• Population pressure may increase susceptibility particularly of immature birds. (B197.15.w15)
  • Inclement weather may reduce opportunities of birds to feed. (B197.15.w15)
  • Failure of local fish stocks. (B197.15.w15)
  • Long migration. (B197.15.w15)
  • Oiling. (B197.15.w15)
HEDGEHOGS
  • Starvation may occur after a hedgehog falls into a steep-sided pit from which it cannot get out (e.g. under a cattle grid, empty outdoor swimming pools etc.) or gets trapped in a shed, or similar. (B259.w9, B337.3.w3)
  • Weight loss due to lack of food may occur also in drought conditions. (B284.2.w2); individuals may be presented thin and dehydrated in hot dry weather. (V.w56)
BEARS
  • In captivity, cubs may die of starvation if abandoned by their mother. (P85.1.w4)
  • In the wild, Ursus americanus - American black bear may cubs die from starvation if their mother is not in good enough body condition to provide them with adequate milk. (B406.35.w35, D245)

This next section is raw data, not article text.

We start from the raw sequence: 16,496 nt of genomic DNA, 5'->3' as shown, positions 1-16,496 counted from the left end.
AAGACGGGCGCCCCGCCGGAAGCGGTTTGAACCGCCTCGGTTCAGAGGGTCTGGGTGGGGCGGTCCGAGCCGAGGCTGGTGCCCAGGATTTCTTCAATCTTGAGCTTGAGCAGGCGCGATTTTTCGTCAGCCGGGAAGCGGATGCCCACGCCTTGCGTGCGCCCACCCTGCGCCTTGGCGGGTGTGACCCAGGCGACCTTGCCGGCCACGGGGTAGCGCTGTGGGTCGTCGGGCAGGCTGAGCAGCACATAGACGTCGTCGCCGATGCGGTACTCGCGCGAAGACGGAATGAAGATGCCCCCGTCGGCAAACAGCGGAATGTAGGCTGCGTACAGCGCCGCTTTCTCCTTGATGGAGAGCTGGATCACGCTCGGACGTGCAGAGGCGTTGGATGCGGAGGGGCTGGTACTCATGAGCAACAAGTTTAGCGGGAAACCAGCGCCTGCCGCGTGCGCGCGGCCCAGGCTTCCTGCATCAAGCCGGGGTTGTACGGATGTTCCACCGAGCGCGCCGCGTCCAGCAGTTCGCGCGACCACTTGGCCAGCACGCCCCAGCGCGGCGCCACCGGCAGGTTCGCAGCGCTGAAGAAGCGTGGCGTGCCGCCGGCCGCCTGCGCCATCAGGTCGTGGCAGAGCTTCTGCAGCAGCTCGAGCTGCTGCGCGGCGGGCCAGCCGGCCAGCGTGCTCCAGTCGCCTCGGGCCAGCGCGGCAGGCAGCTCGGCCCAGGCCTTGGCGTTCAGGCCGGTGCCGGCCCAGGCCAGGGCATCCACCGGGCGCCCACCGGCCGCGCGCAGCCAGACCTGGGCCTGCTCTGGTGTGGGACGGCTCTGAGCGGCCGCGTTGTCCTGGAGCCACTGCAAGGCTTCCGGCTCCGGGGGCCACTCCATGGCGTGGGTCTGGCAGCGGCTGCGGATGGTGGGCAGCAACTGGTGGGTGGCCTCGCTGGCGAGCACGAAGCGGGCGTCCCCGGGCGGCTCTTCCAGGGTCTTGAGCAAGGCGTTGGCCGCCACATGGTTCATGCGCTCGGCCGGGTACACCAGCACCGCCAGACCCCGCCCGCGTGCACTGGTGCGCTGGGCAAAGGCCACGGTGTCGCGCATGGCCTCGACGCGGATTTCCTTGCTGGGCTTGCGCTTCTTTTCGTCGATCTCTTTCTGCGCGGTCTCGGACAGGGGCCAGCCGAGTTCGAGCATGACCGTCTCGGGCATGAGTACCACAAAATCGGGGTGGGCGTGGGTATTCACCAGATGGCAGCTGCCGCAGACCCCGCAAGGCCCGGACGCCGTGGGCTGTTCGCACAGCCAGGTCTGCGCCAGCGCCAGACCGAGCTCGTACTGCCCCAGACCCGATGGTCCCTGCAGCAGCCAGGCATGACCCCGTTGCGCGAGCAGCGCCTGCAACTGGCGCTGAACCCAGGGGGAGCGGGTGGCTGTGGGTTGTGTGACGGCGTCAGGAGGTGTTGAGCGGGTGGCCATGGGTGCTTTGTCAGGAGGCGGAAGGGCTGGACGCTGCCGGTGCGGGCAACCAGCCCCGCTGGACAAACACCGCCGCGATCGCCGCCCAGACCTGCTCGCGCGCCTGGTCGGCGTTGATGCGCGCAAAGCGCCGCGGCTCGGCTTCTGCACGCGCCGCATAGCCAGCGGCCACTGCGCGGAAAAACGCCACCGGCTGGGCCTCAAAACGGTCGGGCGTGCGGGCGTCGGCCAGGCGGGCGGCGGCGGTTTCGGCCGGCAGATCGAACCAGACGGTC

• Young bears may starve to death if food sources disappear due to adverse weather conditions. (B144)
  • In Minnesota, some yearling Ursus americanus - American black bear starved to death after bears emerged from hibernation. (D245)
  • In northeastern Minnesota, where food is unavailable for about seven months and bears hibernate for five to seven months, it was noted that while no Ursus americanus - American black bears died of starvation while hibernating, some died in spring after emerging from the den; those dying generally are those of low body weight for their age. (D248.w6)
    • Of 15 yearlings weighing less than 10 kg at the end of their first hibernation, all died within the next four months, as did two of 13 weighing 10-13 kg, but none of 15 which were heavier than this. A two-year-old female also died of starvation (bone marrow non-fatty) in late spring/early summer having weighed 12.7 in spring as a yearling and only 17 kg in spring when two years old. (D248.w9)